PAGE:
Cosmac 1802


The Cosmac 1802 is a one chip implementation of a previous two chip (CDP1801 and CDP18101) set produced by RCA. A major advantage over it's competitors was it's CMOS fabrication. Another advantage was it's support for DMA transfers. Perhaps the most famous use of the Cosmac was in the "Elf." This "personal computer" was introduced as a build it yourself series in the magazine Popular Elctronics in August of 1976. There is even an Elf emulator for windows written by Bill Richman and Chris Radek in Sep 1997. It can be found at this location. I do have an alternative site with instruction set cards for this chip and a few others. The site is in the UK at Apparently, Harris Semiconductor still produces this chip and has complete documentation.

General Description

The 1802 can operate at a maximum clock frequency of 6.4 MHz using a +10V power supply. The device does have an on-chip clock generator. The chip uses a multiplexed address bus which increases circuit complexity by requiring a latch to hold the high order byte.

Register Description

As noted on the image below,

The first three registers have dedicated functions

[image of Cosmac register layout]

Addressing Modes

The 1802 allows implied addressing of data memory. This means that all access to data must be indexed by a general register. This is done by either specifying the register in the op code, or using an instruction that makes the X register identify the correct R register. The 1802's program memory is directly addressed. The flexibility of the address control lines allow program and data memory to exist in a shared address space. Branch instructions are two and three bytes long. The two byte instruction uses paged, direct addressing. The second byte replaces the low order byte of the program counter. This allows for jumps within a 256 byte "page."


The 1802 does not have a status register. However, it does have seven flags that can provide status information.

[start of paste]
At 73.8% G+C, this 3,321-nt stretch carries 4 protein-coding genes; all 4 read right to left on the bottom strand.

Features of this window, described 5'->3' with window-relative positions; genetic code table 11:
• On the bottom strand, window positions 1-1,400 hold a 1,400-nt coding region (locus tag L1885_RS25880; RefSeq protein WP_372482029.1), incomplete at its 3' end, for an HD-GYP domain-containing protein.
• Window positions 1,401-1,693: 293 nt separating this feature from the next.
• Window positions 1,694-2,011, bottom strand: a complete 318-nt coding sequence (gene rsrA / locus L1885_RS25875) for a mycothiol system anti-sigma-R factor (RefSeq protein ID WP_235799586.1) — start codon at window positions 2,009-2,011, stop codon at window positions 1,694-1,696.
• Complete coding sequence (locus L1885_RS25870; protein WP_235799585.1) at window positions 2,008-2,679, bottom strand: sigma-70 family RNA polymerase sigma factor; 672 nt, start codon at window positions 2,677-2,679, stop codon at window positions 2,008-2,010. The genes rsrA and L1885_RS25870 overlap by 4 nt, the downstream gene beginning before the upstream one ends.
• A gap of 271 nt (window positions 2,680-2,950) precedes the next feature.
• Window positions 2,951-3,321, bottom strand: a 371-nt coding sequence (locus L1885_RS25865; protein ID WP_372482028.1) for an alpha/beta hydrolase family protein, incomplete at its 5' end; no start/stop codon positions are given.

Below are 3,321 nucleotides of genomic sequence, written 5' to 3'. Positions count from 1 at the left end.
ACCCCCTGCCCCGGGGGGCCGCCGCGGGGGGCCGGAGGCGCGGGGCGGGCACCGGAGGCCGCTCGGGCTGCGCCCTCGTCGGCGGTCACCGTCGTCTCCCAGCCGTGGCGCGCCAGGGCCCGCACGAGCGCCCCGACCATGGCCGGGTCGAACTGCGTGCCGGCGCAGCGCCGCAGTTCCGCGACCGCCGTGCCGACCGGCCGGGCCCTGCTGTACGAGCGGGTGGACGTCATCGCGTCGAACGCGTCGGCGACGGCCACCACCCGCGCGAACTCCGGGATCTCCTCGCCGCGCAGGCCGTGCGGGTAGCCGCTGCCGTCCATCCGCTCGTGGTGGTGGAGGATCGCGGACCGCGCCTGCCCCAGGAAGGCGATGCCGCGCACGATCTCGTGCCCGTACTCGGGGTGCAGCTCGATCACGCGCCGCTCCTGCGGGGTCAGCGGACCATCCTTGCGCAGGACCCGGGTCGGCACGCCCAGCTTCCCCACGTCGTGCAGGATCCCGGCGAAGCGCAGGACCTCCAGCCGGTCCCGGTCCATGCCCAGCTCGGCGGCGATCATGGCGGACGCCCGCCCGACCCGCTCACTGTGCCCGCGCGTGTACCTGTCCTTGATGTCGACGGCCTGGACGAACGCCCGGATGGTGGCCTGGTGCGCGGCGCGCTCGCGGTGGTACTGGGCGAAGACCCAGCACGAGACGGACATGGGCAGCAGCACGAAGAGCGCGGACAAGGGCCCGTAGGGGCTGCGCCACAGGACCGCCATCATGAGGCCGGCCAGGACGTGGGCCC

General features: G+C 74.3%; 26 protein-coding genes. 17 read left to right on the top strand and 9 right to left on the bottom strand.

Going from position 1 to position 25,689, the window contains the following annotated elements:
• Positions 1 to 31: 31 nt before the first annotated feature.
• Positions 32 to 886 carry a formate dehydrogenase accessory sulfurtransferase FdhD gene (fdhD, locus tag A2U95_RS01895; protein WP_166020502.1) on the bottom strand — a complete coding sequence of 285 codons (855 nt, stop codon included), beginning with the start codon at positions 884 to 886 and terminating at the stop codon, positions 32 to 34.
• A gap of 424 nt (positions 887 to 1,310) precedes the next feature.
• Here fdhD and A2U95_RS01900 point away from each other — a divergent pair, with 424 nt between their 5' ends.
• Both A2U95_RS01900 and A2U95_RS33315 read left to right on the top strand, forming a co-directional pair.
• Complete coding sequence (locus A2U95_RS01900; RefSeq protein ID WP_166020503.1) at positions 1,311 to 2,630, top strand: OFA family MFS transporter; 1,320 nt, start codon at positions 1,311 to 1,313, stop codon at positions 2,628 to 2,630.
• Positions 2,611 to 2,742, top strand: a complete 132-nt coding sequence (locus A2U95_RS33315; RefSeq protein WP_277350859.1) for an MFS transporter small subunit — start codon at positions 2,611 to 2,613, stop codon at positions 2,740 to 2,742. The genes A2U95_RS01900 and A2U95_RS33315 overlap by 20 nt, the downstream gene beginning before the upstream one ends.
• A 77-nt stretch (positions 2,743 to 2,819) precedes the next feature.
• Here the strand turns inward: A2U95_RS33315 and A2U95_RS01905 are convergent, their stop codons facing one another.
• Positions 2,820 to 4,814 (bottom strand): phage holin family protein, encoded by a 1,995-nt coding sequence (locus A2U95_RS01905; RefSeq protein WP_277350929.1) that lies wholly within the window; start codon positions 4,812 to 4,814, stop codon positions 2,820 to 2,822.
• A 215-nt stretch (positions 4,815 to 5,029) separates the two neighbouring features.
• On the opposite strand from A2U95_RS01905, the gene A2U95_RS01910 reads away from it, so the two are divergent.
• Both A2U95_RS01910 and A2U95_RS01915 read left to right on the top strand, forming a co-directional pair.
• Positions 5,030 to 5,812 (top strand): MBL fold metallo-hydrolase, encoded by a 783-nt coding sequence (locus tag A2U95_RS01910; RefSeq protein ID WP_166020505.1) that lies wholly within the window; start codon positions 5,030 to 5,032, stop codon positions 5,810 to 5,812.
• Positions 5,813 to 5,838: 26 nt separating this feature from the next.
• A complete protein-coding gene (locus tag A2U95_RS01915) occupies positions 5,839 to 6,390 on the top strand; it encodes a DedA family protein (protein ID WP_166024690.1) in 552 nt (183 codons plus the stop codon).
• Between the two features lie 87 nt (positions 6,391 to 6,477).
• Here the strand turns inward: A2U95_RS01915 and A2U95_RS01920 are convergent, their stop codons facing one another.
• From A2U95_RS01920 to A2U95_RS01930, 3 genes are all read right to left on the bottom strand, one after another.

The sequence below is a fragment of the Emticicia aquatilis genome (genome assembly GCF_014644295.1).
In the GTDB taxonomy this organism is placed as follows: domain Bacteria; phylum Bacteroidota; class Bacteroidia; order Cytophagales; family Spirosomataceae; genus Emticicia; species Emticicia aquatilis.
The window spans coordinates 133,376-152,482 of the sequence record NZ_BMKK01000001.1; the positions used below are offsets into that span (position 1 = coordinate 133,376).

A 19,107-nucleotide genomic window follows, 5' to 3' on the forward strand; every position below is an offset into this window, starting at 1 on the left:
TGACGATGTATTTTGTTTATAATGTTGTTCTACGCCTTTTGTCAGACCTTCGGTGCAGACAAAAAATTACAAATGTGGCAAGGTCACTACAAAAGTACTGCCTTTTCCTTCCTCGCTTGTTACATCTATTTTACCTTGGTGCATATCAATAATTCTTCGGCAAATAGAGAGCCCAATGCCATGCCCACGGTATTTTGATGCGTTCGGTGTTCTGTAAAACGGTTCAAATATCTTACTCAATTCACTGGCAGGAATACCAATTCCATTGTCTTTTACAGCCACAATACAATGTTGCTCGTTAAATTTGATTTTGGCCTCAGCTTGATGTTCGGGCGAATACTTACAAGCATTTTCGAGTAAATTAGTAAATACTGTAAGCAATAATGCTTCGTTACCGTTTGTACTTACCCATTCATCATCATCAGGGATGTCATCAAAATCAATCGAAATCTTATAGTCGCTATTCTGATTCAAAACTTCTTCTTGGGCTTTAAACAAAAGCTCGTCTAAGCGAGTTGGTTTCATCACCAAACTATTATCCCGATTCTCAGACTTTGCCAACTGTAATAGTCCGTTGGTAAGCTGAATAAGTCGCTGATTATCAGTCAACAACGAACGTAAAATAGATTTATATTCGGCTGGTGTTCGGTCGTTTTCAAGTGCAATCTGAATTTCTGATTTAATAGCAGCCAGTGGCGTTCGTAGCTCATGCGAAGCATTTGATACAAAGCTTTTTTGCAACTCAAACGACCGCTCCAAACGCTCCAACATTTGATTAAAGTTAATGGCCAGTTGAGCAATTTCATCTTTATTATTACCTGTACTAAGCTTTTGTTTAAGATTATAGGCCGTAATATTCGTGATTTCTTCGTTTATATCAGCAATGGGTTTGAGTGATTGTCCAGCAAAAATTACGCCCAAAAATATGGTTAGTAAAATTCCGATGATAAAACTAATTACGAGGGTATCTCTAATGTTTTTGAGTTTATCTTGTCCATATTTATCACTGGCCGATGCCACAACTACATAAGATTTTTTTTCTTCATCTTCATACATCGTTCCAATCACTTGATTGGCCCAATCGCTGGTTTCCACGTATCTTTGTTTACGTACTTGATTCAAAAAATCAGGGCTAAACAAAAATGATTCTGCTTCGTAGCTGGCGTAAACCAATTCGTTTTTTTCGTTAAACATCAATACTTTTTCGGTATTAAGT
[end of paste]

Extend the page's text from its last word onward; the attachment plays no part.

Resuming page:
The 1802's I/O i limited to the EF and Q flags described above. Other I/O peripherals would be memory mapped (as opposed to port mapped.)

Interrupt processing

External logic can assert an interrupt at any time by pulling INT low. When this happens, the CPU will do the following:

  1. The P and X registers are copied to T.
  2. The P and X registers are loaded with the numbers 1 and 2 respectively.
  3. interrupts are disabled.
As the above list notes, the interrupt service routine begins at the location pointed to by R1. Any data accessed by the ISR must be pointed to by R2. If nested interrupts are going to occur, The programmer will have to keep track of all return addresses except the most recent. Only by testing the four input signals (EF1 - EF4) can multiple interrupt sources be differentiated. As a result, in a multiple interrupt source scenario, the ISR will need a series of branch on condition instructions to route the program to the proper service routine.


From a programming standpoint, DMA is extremely simple. R0 is loaded with the transfer address, external logic then takes over by asserting DMA-IN* or DMA-OUT*. The asterisk indicates an active low signal.

Pin Diagram

[pin diagram of CDP1802]

Instruction Information

The following links to table 1 and table 2 summarize the 1802 instruction set. (incomplete) Of note is the fact that register to register data transfers occur via the D register. Since all data transfers between the CPU and external logic are alo via the D register, bottlenecks can occur. This would be the case if it is not possible to simply change the contents of X instead of moving data between registers.


Disclaimer: This document in no way represents Nyx. All opinions and errors are mine alone.